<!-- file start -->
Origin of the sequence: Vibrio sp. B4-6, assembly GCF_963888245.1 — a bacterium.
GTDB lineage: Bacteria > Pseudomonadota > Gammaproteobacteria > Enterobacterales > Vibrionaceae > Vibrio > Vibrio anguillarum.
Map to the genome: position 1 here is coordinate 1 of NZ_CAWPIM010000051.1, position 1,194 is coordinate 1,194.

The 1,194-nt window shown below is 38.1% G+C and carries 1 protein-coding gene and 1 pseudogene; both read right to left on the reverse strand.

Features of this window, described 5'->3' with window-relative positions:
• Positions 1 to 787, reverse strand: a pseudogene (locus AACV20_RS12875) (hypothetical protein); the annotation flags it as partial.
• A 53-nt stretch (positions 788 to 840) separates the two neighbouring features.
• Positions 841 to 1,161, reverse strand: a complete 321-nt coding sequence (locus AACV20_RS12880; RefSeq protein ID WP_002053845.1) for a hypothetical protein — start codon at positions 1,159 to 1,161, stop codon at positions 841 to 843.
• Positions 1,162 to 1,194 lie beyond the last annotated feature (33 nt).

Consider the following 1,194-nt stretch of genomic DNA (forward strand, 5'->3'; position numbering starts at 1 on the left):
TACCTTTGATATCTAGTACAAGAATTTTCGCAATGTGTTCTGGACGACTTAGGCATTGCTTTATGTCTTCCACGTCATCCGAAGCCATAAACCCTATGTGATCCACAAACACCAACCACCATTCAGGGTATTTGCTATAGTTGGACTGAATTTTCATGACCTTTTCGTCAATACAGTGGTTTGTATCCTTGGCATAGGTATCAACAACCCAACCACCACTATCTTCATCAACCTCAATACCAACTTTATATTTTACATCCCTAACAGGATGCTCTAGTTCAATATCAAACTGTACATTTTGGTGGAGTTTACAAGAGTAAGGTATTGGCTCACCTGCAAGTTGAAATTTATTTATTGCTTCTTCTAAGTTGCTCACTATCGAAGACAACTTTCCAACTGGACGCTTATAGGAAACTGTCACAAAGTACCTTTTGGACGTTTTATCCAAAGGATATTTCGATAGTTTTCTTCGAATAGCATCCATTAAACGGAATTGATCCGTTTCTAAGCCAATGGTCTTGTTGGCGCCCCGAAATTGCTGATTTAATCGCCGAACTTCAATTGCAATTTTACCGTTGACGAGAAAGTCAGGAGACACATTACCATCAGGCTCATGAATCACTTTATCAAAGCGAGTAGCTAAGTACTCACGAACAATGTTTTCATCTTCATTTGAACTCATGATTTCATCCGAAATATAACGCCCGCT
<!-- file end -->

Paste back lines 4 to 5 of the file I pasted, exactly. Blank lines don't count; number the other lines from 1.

The 1,194-nt window shown below is 38.1% G+C and carries 1 protein-coding gene and 1 pseudogene; both read right to left on the reverse strand.

Features of this window, described 5'->3' with window-relative positions: